A newly released collection of papers, the result of the Gut in Focus Symposium Nobel Forum held earlier this year, is adding to the mounting evidence of the influential role the gut microbiome plays in health. The papers, authored by leading physicians and scientists in gut microbiota research from the Karolinska Institutet (Sweden), the Norwegian Institute of Public Health, the National Institutes of Health (US) and University of Western Ontario (Canada), among others, have been published in a special supplement of the peer reviewed journal, Microbial Ecology in Health and Disease.
Chairing the symposium: Karolinska Institutet's Tore Midtvedt, a pioneer in microbiota research and faecal microbiota transplantation therapy, and the initiator of the annual forum that was first held in 2012.
"This year, the symposium, and consequently the papers presented in this supplement, focus on three thematic areas," said Midtvedt, "the establishing of intestinal microbiota in infants; specific compounds, produced by bacteria in the intestines, that can affect brain function and behavior; and restoration of intestinal microbiota, with a focus on faeces transplantation."
Two very different environments, and sets of circumstances, are explored in the two papers focusing on the establishment of the intestinal microbiota. The first, by Dennis Lang of the National Institutes of Health, centers on the challenges to developing a healthy gut microbiota faced by infants in developing countries and looks at factors - including suboptimal breastfeeding and weaning diets, early infections caused by enteric pathogens and frequent and early antibiotic use have long term consequences — that should be considered when developing intervention strategies.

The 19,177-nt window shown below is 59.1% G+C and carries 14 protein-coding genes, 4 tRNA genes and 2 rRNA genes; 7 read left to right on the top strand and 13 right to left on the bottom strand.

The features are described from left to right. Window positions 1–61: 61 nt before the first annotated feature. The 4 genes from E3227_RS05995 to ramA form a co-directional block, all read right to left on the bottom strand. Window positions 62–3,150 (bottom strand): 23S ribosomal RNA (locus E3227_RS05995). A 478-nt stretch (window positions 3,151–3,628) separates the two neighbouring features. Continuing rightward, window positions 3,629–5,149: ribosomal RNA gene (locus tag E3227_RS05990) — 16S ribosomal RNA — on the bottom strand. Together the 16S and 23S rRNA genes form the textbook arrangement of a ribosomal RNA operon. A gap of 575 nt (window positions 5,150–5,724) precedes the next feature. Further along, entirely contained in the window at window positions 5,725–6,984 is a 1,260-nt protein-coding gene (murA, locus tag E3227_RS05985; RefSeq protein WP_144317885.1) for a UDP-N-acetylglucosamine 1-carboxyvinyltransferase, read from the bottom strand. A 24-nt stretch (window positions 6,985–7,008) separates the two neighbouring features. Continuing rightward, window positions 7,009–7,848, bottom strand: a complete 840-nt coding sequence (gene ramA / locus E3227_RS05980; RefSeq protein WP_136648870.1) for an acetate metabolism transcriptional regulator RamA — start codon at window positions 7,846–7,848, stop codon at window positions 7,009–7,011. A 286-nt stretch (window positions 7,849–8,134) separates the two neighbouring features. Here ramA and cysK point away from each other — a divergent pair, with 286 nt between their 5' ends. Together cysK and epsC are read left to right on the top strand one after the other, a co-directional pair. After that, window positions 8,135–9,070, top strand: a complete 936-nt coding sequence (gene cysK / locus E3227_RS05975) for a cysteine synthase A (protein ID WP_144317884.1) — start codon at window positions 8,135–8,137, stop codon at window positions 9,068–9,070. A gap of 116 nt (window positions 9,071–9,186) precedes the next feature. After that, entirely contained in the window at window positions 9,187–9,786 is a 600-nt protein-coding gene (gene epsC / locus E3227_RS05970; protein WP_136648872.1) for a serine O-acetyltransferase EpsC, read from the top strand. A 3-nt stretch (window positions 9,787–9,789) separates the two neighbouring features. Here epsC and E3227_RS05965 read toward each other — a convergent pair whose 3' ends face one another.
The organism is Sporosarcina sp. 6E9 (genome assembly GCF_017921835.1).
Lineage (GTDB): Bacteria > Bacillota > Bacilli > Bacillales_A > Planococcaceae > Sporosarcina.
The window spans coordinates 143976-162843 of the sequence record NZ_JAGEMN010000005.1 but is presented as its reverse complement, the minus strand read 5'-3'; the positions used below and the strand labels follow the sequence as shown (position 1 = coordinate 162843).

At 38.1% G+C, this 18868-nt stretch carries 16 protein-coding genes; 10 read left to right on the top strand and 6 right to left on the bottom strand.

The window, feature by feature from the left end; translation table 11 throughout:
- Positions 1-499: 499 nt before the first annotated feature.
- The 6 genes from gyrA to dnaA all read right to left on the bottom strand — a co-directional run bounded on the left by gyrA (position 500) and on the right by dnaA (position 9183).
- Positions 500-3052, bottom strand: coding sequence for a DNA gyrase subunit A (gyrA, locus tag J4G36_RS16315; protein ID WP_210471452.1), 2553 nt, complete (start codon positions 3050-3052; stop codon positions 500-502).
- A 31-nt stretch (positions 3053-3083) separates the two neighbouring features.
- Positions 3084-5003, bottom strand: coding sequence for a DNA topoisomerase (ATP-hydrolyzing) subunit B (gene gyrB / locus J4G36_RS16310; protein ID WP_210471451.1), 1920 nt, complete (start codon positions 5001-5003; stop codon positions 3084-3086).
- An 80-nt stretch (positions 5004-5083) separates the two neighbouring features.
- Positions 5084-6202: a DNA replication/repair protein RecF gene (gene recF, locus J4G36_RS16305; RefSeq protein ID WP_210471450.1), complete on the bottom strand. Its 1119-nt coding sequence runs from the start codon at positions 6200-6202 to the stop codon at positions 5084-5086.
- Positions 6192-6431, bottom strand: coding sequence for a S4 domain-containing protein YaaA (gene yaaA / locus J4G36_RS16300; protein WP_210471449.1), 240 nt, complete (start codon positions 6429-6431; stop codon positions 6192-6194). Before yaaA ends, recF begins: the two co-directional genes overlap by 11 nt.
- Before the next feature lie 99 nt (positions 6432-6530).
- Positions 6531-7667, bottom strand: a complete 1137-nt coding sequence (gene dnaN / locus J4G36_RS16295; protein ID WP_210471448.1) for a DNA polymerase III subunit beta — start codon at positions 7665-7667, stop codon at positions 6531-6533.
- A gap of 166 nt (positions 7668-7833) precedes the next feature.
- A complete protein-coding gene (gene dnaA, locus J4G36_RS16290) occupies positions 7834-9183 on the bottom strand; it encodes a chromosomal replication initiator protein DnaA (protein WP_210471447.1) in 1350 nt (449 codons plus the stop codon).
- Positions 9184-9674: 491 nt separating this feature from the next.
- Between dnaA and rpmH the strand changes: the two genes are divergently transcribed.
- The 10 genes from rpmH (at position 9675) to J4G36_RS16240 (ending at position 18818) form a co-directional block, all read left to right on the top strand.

The second article, Factors affecting infant gut microbiota and possible consequences for health, by a team of researchers from the Norwegian Institute of Public Health,reports on previous findings from a Norwegian cohort study established to examine the colonization of infant gut microbiota and subsequent health, and references the role cesarean delivery, use of antibiotics and maternal diet play in disrupting the establishment of a healthy gut microbiota, influencing long-term health outcomes in children.
The third piece in the supplement addresses over-use of antibiotics and the need to develop alternatives. Immune modulation by non-digestible and non-absorbable beta-1,3/1,6-glucan looks at how beta glucans, compounds produced by many fungi, may potentially be used as an immune system stimulus in both animals and humans, thereby curbing antibiotic use in individuals - and on farms.
Autism and a link to an excess of compounds called short chain fatty acids, which physician and researcher Derrick MacFabe explains as being produced when our gut bacteria ferment carbohydrates obtained from our diet, is the topic of a paper authored by MacFabe of Kilee Patchell-Evans Autism Research Group, Western University, Canada. His research, as reported on in the supplement, shows that these fatty acids broadly affect brain function and behavior, and can even turn on and off autism related genes.
The final two papers in the supplement discuss faecal microbiota transplantation as a very effective treatment for individuals who have failed to respond to repeated antibiotic treatment for recurrent Clostridium difficile infection (RCDI), which causes intestinal disorder in the host, and potentially other gastrointestinal conditions. The first shares learnings from the U.S., while the final one reports on studies in Sweden.
All papers in the special issue are available free online at Microbial Ecology in Health and Disease (http://www.microbecolhealthdis.net/index.php/mehd/article/view/28480).